However, feminism and political correctness had also finally gained enough traction to justify changing existing art on the grounds of adhering to ideological values. Bond as Bond was no longer in vogue. He was now “problematic.”

We see this attempt to “rehabilitate” him in GoldenEye. I have sentimental reasons to like the film, but many of the fundamental problems are all there. Pierce Brosnan’s Bond has a playboy-like charm, but there’s a sensitivity to him not found in other Bonds. His elderly male supervisor M is now played by Judi Dench, and the quasi-father-son relationship we see between the two as featured in the novels and in some of the films is gone. Instead, M now berates Bond as a “sexist, misogynistic dinosaur.” Through the entire film series, M’s secretary Moneypenny has maintained a flirtatious, but chaste relationship with Bond. In GoldenEye, she tells him (facetiously, to be sure) that his behavior could qualify as “sexual harassment.”

As the series progresses, we’re treated to groaner lines such as in 1997’s Tomorrow Never Dies, where Bond tells a baddie “never argue with a woman: they’re always right!” Rather than a beautiful woman to save, Bond has a “kick-ass” chick via a Chinese secret agent who lectures Bond about serving a “corrupt, decadent Western power.”

There were other changes many may not care about, but would have horrified Fleming. In the novels, Bond drives a Bentley, which was replaced in the film understandably so with the Aston Martin DB5. In GoldenEye and in subsequent Brosnan films, he drives a German BMW. A chain-smoker like his creator, License to Kill is the last film showing Bond with a cigarette (in Die Another Day, Bond smokes a cigar).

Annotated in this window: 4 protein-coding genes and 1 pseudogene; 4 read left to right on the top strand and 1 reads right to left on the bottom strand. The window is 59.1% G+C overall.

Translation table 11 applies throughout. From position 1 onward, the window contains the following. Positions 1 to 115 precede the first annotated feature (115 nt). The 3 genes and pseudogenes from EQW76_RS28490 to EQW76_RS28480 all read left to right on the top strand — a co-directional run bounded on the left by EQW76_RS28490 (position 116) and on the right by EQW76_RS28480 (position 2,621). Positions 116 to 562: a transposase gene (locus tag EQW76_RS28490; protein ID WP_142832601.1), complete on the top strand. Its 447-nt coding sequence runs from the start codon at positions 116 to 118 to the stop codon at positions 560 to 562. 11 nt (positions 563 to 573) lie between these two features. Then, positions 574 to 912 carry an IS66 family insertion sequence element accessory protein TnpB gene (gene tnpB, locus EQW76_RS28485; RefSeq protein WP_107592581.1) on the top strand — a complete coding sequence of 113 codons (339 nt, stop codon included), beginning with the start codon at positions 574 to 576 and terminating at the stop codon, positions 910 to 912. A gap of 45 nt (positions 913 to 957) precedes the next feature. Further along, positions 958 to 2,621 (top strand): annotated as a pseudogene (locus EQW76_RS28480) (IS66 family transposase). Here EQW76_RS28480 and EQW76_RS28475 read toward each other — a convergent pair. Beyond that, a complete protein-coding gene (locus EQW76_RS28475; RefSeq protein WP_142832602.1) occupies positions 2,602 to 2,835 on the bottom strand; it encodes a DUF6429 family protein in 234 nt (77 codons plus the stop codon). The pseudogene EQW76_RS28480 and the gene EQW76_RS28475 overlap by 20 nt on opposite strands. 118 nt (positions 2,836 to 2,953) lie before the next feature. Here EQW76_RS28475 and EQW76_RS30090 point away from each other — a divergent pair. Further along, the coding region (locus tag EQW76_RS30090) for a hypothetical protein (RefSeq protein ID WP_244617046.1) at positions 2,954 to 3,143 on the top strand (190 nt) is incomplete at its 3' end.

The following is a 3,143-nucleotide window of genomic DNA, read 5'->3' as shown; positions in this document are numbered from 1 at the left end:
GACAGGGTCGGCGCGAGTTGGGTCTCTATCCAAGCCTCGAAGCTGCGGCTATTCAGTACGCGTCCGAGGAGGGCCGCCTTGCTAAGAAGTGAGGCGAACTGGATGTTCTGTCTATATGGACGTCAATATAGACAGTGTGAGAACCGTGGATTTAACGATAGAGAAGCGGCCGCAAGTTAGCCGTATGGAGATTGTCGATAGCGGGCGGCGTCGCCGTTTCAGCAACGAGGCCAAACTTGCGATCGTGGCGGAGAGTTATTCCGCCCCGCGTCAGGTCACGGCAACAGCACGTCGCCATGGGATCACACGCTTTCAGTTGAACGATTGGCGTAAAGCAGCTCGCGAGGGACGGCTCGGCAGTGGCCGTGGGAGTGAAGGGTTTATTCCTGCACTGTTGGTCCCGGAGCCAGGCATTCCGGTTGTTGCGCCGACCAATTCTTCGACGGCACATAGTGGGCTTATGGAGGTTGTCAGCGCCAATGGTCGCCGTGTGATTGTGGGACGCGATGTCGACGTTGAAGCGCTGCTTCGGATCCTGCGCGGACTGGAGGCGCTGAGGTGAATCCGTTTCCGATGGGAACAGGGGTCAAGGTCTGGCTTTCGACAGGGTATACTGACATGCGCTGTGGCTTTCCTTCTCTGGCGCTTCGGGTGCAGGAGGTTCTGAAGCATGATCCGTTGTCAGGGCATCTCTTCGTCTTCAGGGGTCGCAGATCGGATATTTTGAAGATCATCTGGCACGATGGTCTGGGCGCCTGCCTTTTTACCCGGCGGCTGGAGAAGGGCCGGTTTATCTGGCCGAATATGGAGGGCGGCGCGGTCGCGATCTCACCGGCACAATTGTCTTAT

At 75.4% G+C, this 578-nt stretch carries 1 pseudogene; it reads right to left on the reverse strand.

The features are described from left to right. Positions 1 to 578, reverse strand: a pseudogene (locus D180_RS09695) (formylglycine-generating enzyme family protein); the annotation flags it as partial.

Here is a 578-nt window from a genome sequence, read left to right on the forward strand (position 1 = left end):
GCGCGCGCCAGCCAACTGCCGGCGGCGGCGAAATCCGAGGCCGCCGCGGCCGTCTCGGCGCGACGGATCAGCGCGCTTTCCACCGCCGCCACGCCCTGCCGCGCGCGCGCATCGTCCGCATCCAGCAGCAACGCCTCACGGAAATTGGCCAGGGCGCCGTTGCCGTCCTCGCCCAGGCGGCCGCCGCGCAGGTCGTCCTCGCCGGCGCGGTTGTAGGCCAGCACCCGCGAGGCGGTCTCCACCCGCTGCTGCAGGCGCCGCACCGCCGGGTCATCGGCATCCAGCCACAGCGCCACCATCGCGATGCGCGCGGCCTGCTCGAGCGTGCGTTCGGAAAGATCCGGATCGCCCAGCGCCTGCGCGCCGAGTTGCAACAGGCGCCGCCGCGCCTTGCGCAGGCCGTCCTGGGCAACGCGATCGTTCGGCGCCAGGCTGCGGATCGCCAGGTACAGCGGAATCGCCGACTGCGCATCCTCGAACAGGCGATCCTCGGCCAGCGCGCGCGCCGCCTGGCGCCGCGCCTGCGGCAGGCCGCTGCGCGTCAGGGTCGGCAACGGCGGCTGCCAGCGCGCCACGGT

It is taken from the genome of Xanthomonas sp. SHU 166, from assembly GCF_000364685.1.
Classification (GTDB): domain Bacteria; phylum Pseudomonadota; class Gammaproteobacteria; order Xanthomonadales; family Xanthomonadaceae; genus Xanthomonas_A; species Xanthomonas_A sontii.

In many ways, 2006’s Casino Royale was an attempted reboot for the series that ultimately failed because it refused to acknowledge the underlying problems of having a Cold War figure operating in a post-9/11 world. To be sure, they understood that any film overly dependent on gadgets and gimmicks ends up in trouble (see Moonraker and You Only Live Twice). Also, Daniel Craig’s Bond is closer to the literary Bond in some respects than Brosnan, even though he lacks the charm that made Connery’s take work well.

However, continual antagonism towards Bond is conveyed through Dench’s M throughout the Craig films. Bond is portrayed as insubordinate and rebellious, but also deficient in the kind of qualities that is expected of him. Bond is still the “hero,” but one can sense that he is fighting for a world that no longer wants him or likes him.

It all begs the question: what exactly about James Bond is cherished in the modern West?

For all its faults, Spectre would have made a fitting ending to the series. MI6’s headquarters has been destroyed; the abandoned structure symbolizes the void left in Bond’s world that no longer contains anything he values. M is once more played by a man (Ralph Fiennes), but Bond doesn’t really have the heart to fight anymore because he has no enemies other than the ones he makes. The girl he once loved is dead. What’s he fighting for, exactly?

Of course, the filmmakers could have just set a Bond film during the Cold War again. But Bond has long since been treated as an archetype hero that could be and must be molded to fit with the current norms. Rather than change the time period, they wanted him to change, until he is no longer James Bond in anything but name.

In that sense, they have been more successful than the great villain Auric Goldfinger.

“Do you expect me to talk?” Bond asks him in the 1964 film as he is strapped to a table with a laser pointing down at him.

Goldfinger replies: “No, Mr. Bond: I expect you die!”

The film series may limp along and cling to the “Agent 007” title, but there is no doubt that James Bond is dead. It is yet another example of what happens when something is kept alive beyond its allotted time.

I am reminded of a line from Bond’s obituary in the novel You Only Live Twice:

“If our fears for him are justified, may I suggest these simple words for his epitaph? Many of the junior staff here feel they represent his philosophy: ‘I shall not waste my days in trying to prolong them. I shall use my time.’”